Vitaly Chernetsky is professor of Slavic languages and literatures at the University of Kansas. He is the author of Mapping Postcommunist Cultures: Russia and Ukraine in the Context of Globalization (2007; Ukrainian-language version, 2013), Intersections and Breakthroughs: Ukrainian Literature and Cinema between the Global and the Local (forthcoming, Krytyka), and of articles on modern and contemporary Slavic and East European literatures and cultures. He has edited or co-edited volumes dealing with contemporary Ukrainian poetry and film, an annotated Ukrainian translation of Edward Said’s Culture and Imperialism. His translations into English include Yuri Andrukhovych’s novels Moscoviad and Twelve Circles and a forthcoming edition (HURI) of Sophia Andrukhovych’s Felix Austria. Professor Chernetsky is a past president of the American Association for Ukrainian Studies (2009–2018) and the current first vice president of the Shevchenko Scientific Society in the U.S. He will begin his term as president of the Association for Slavic, East European, and Eurasian Studies (ASEEES) in January 2024.

Susan Smith-Peter is professor of history and director of the public history program at the College of Staten Island/ City University of New York.  She has written widely on Russian regionalism and Russian-American relations.  She is the author of Imagining Russian Regions: Subnational Identity and Civil Society in Nineteenth-Century Russia as well as the editor of a newly published 19th century manuscript by Aleksei Evstaf’ev titled The Great Republic Tested by the Touch of Truth. Since Russia’s full-scale invasion of Ukraine, she has engaged in the debate over how to decolonize Russian history.

Oxana Shevel is associate professor of political science at Tufts University and director of the Tufts International Relations Program. Her research and teaching focus on the post-Soviet region and topics such as nation-building, identity, citizenship and memory politics, church-state relations, and democratization processes. She is co-author (with Maria Popova) of Russia and Ukraine: Entangled Histories, Diverging States (2023). Her earlier book Migration, Refugee Policy, and State Building in Postcommunist Europe won the American Association for Ukrainian Studies (AAUS) best book prize. Prof. Shevel serves as Vice President of the Association for the Study of Nationalities (ASN) and of the AAUS. She is also a country expert on Ukraine for the EU Global Citizenship Observatory, a member of the PONARS Eurasia scholarly network, a board member of the Shevchenko Scientific Society in the US, and an associate of both the Davis Center and the Harvard Ukrainian Research Institute.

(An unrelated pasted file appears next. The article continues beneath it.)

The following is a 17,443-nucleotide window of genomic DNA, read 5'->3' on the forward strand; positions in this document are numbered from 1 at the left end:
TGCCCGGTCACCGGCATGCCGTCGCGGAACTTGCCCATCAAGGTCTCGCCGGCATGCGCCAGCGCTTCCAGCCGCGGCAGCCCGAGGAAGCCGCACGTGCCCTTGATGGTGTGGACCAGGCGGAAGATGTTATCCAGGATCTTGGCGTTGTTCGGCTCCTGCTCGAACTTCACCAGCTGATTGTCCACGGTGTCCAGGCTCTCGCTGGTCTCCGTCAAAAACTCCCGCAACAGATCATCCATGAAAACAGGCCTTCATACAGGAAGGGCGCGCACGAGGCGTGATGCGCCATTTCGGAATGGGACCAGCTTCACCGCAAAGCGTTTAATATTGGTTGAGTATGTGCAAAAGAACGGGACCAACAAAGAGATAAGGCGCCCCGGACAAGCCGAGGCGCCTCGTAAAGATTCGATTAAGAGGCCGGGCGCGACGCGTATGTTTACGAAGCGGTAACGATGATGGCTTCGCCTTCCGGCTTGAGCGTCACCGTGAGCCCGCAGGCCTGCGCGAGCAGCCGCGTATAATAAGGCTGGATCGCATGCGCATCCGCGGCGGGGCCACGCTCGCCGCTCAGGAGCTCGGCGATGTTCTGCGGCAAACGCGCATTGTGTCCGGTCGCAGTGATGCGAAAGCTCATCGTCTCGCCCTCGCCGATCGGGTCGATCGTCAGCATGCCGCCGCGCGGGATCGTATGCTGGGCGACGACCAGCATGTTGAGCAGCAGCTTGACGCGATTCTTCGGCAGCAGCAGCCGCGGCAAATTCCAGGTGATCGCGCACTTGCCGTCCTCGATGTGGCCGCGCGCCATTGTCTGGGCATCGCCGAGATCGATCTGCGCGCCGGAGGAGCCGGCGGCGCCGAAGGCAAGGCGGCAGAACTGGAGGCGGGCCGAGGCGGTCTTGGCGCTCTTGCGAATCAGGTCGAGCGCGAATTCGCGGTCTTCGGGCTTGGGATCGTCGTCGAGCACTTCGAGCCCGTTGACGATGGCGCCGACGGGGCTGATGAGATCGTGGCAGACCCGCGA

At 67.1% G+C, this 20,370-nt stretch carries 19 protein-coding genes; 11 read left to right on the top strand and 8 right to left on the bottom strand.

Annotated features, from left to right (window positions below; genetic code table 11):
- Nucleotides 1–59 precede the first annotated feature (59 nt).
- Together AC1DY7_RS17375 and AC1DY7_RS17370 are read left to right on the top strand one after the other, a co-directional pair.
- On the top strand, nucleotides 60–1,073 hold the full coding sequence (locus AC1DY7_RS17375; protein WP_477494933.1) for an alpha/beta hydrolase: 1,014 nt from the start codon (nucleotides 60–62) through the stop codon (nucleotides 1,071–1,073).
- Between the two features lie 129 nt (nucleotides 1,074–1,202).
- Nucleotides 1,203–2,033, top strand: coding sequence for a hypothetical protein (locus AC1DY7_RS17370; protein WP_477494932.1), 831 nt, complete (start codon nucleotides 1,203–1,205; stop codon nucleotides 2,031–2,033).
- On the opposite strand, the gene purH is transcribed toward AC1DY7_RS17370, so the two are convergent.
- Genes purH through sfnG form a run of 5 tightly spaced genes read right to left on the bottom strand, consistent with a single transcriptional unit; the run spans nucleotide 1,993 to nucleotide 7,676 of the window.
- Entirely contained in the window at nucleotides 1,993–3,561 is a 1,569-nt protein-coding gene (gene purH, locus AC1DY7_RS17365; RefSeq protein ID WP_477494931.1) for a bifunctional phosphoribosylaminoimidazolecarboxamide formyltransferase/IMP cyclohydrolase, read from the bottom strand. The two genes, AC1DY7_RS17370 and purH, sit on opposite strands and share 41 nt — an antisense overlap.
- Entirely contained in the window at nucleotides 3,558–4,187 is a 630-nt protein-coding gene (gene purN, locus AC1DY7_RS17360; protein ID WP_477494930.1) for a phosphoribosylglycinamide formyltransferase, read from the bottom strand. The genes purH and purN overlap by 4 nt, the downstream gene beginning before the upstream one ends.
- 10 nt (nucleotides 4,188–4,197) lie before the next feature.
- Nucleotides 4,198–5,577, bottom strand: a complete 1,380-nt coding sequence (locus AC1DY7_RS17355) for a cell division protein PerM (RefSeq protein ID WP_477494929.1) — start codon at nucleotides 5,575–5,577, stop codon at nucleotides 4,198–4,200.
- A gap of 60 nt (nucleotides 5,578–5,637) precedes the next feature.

George G. Grabowicz is the Dmytro Čyževs’kyj Research Professor of Ukrainian Literature in the Department of Slavic Languages and Literatures at Harvard University, where he has served as chair of the Department of Slavic Languages and Literatures (1983–1988) and director of the Ukrainian Research Institute (1989–1996). He has been president of the Shevchenko Scientific Society in the US (2012–2018) and is currently a vice-president. In 1997 he founded and since then has been editor-in-chief of the Ukrainian monthly Krytyka, a leading intellectual journal in Ukraine. He has written on Ukrainian, Polish, and Russian literature and on literary theory. His first book on Shevchenko (The Poet as Mythmaker) was voted the most influential academic book of the post-Soviet period in Ukraine. He currently heads an international team of scholars working on a history of Ukrainian literature. In March 2022 he was awarded the Shevchenko Prize, Ukraine’s highest award in the humanities and arts, for his series of articles on modernism and the poet Pavlo Tychyna.


December 16, 2023
2:00 pm - 4:00 pm


Shevchenko Scientific Society
(212) 254-5130
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Shevchenko Scientific Society
63 Fourth Avenue
New York, NY 10003 United States
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(212) 254-5130